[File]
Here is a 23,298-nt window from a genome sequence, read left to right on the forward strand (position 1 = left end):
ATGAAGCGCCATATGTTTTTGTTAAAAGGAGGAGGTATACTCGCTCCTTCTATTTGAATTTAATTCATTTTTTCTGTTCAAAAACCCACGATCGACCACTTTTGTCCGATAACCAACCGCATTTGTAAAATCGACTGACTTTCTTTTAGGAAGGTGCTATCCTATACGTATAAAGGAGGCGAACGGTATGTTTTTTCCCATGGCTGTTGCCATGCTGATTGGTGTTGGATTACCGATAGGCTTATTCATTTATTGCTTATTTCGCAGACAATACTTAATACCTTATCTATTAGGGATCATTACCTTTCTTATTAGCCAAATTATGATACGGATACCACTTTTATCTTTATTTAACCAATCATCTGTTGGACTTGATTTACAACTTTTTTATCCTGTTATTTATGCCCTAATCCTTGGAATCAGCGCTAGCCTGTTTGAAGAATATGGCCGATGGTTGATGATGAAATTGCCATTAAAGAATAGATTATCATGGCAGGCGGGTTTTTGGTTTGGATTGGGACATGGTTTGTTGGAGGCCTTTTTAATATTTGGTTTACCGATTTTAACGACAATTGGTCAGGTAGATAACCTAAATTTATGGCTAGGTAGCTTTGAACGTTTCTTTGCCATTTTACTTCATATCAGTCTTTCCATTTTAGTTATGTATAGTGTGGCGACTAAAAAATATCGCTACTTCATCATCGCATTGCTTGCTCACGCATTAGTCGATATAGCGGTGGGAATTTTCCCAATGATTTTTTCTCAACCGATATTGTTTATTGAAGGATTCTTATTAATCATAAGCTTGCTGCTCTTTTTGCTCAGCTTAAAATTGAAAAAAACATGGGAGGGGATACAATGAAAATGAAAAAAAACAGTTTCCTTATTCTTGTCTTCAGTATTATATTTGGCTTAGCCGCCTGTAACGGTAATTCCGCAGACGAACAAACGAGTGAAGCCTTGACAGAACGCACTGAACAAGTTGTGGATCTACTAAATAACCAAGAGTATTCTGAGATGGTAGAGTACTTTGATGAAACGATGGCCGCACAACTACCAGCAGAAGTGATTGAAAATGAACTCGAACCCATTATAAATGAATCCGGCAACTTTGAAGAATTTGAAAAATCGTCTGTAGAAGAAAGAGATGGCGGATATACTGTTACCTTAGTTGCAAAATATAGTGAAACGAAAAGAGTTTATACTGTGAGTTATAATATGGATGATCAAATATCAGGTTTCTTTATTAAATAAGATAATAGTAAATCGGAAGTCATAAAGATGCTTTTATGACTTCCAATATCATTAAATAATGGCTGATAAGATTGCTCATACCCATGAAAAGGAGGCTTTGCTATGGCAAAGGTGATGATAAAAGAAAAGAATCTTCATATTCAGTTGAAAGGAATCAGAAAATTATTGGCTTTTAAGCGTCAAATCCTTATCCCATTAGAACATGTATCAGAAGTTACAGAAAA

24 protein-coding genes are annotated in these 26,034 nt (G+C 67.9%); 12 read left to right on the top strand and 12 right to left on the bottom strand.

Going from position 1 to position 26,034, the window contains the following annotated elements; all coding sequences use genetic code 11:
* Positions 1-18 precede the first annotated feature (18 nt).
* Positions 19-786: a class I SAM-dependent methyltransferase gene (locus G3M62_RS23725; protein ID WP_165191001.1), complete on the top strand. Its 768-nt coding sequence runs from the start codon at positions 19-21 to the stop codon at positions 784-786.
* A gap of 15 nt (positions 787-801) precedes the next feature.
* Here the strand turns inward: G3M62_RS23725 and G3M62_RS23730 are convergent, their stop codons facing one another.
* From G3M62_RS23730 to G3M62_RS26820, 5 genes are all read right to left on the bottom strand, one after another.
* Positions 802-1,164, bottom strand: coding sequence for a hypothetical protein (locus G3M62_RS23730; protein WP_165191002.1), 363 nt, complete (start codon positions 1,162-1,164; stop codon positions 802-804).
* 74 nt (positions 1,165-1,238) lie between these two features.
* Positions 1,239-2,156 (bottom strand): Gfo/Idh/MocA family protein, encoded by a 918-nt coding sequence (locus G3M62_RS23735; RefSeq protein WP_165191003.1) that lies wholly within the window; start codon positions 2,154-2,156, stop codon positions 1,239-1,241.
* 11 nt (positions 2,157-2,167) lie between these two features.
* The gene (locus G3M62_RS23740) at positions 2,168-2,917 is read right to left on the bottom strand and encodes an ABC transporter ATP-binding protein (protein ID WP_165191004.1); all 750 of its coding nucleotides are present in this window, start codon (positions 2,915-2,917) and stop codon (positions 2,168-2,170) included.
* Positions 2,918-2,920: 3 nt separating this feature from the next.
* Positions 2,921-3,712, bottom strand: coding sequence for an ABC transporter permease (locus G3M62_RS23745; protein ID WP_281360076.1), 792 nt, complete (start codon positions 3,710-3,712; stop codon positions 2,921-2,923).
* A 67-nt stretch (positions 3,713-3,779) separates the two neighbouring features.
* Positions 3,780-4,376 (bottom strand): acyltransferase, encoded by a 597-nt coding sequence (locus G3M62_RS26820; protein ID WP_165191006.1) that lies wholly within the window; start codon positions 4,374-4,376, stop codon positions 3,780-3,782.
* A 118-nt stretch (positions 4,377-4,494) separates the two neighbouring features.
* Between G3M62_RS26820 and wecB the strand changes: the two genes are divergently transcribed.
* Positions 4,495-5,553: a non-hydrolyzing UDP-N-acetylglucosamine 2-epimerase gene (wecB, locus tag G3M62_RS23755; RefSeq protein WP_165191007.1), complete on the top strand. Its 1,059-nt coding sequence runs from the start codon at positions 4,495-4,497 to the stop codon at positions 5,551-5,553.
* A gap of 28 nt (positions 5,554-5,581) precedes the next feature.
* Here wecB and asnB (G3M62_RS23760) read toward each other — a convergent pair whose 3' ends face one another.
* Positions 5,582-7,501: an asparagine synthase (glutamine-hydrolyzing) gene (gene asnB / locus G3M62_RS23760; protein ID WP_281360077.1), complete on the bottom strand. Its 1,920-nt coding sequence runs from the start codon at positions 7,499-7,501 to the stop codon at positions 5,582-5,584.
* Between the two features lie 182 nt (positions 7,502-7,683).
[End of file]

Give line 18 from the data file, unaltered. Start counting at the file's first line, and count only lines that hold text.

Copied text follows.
* Positions 3,780-4,376 (bottom strand): acyltransferase, encoded by a 597-nt coding sequence (locus G3M62_RS26820; protein ID WP_165191006.1) that lies wholly within the window; start codon positions 4,374-4,376, stop codon positions 3,780-3,782.